Only after he acknowledged God’s presence and the infinite goodness of God’s creation did Jesus actually do something comprehensible to the material senses as “activity” by physically breaking the loaves and giving them to his disciples to distribute to the multitudes. Jesus showed the disciples that they had the inherent ability to give, share, and impart spiritual understanding—the understanding that is revealed right in the first chapter of Genesis, which states that man is created in God’s image and likeness, that man has dominion, and that his purpose is to be fruitful and multiply.

More than five thousand hungry mouths were fully satisfied by their meal. And there were ample leftovers, which tells us that this was a generous and bountiful meal. We don’t read that the disciples were wearied by the activity of distributing food to over five thousand people. They too were sustained. This shows what can happen when we acknowledge God’s power and presence first, and let that understanding of God lead us to right activity.

Jesus showed us an inspired, spiritual model for activism—a divine means of overcoming lack in our lives and in the world. He demonstrated that God’s loving provision is available to each of us as His creation. Jesus knew this truth in prayer first. Then he proved this in purposeful activity.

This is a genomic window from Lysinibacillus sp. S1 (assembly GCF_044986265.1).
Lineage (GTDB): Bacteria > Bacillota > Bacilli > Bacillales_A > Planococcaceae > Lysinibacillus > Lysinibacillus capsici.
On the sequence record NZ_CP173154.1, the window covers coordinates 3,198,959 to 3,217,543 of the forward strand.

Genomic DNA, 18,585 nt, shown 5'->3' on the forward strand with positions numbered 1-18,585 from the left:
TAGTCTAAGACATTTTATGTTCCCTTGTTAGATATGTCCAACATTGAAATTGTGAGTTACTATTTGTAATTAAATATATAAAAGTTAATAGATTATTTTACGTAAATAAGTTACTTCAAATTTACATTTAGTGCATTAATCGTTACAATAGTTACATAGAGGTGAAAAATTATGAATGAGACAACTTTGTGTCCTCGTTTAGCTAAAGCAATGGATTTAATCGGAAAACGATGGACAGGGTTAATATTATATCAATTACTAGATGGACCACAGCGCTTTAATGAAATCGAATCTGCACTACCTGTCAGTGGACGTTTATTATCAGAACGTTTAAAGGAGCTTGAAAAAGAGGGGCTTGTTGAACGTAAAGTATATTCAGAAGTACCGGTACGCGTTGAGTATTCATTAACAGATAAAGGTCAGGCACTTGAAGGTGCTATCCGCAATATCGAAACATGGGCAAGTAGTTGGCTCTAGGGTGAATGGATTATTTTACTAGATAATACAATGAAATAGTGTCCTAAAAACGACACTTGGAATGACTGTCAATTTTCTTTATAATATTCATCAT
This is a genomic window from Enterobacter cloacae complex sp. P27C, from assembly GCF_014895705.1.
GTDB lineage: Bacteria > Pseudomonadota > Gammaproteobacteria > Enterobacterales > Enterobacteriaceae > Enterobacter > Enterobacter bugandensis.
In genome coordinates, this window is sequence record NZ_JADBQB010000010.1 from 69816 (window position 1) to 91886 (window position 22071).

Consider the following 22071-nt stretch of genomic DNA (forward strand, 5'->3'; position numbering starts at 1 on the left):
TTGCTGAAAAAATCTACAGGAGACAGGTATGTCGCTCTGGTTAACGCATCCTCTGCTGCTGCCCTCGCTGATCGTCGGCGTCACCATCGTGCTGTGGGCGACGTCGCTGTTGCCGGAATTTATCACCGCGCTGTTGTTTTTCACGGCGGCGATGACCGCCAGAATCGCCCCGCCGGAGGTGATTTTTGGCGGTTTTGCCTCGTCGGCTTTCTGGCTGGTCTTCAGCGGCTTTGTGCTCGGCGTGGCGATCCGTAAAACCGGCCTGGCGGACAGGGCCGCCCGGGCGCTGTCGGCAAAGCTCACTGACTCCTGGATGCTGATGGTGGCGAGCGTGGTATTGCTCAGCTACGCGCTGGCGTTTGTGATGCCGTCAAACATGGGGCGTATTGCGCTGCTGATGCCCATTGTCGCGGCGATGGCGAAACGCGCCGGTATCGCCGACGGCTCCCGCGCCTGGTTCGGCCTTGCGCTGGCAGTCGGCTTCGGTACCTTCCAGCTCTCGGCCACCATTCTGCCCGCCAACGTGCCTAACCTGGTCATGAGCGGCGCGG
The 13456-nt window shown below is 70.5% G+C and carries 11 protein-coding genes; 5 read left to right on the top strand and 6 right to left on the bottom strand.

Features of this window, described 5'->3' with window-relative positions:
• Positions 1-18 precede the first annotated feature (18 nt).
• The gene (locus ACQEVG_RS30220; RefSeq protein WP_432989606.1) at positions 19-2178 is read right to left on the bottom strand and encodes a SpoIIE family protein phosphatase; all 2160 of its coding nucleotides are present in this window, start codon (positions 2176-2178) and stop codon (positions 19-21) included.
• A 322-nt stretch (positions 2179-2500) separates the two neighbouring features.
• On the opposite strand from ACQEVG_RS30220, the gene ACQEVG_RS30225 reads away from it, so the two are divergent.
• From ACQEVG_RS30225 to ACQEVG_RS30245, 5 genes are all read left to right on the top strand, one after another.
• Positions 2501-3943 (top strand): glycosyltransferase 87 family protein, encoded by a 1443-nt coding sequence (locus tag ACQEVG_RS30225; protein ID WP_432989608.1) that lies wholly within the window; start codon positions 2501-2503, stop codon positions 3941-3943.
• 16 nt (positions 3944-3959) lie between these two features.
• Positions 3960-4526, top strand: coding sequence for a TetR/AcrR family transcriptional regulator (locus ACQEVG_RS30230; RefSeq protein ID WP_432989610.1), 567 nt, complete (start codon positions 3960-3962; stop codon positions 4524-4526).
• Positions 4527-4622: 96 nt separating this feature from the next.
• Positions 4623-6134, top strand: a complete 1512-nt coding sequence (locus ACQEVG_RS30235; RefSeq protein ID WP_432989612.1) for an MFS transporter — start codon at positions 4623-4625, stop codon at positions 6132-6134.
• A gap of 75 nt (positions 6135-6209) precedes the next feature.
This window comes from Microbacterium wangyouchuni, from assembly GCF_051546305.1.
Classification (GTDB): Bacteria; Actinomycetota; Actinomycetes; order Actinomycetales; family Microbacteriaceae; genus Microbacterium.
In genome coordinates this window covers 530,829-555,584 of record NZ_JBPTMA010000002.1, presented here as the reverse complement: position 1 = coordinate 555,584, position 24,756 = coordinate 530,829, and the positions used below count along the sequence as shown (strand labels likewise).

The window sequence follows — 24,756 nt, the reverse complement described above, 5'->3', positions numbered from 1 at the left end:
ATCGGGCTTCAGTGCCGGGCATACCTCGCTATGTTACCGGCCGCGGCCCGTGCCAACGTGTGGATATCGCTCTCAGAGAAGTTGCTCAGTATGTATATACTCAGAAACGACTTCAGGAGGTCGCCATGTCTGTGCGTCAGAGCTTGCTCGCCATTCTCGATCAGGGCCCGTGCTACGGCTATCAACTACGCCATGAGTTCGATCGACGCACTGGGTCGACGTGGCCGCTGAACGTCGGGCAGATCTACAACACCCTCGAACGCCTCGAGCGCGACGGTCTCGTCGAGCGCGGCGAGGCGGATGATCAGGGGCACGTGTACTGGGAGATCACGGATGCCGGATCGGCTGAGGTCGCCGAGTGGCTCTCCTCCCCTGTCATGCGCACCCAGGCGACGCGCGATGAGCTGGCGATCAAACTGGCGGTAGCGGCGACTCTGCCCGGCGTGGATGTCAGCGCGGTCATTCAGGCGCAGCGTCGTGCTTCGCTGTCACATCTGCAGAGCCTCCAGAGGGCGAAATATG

The teachings of Christian Science can make those who understand and practice it into spiritual activists, and the organization of the Church of Christ, Scientist, demonstrates, in a modest sense, the same kind of purposeful, spiritual activity and power Christ Jesus demonstrated. In many communities throughout the world, branch Churches of Christ, Scientist, are bringing spiritual nourishment and restoration to their communities through the activities of church services, Sunday Schools, Christian Science Reading Rooms, and public lectures—and through the individual and collective prayers of local church members and their God-impelled actions.

Another significant activity of this Church is the daily newspaper, The Christian Science Monitor, which is intended, Mrs. Eddy wrote, “to spread undivided the Science that operates unspent” (The First Church of Christ, Scientist, and Miscellany, p. 353). This mirrors in an important way what the disciples were doing as they distributed the loaves and fishes. 

The blessings come through these activities when the Christ, the power of divine Truth, dissolves (through prayer) the belief of limitation—the belief that solutions can be found only in matter. Let us follow Christ’s model as spiritual activists—beginning, like Jesus, with God. Because God is infinite good, we can experience the tangible effects of His love right here and now.

Mimi Oka
Guest Editorial Writer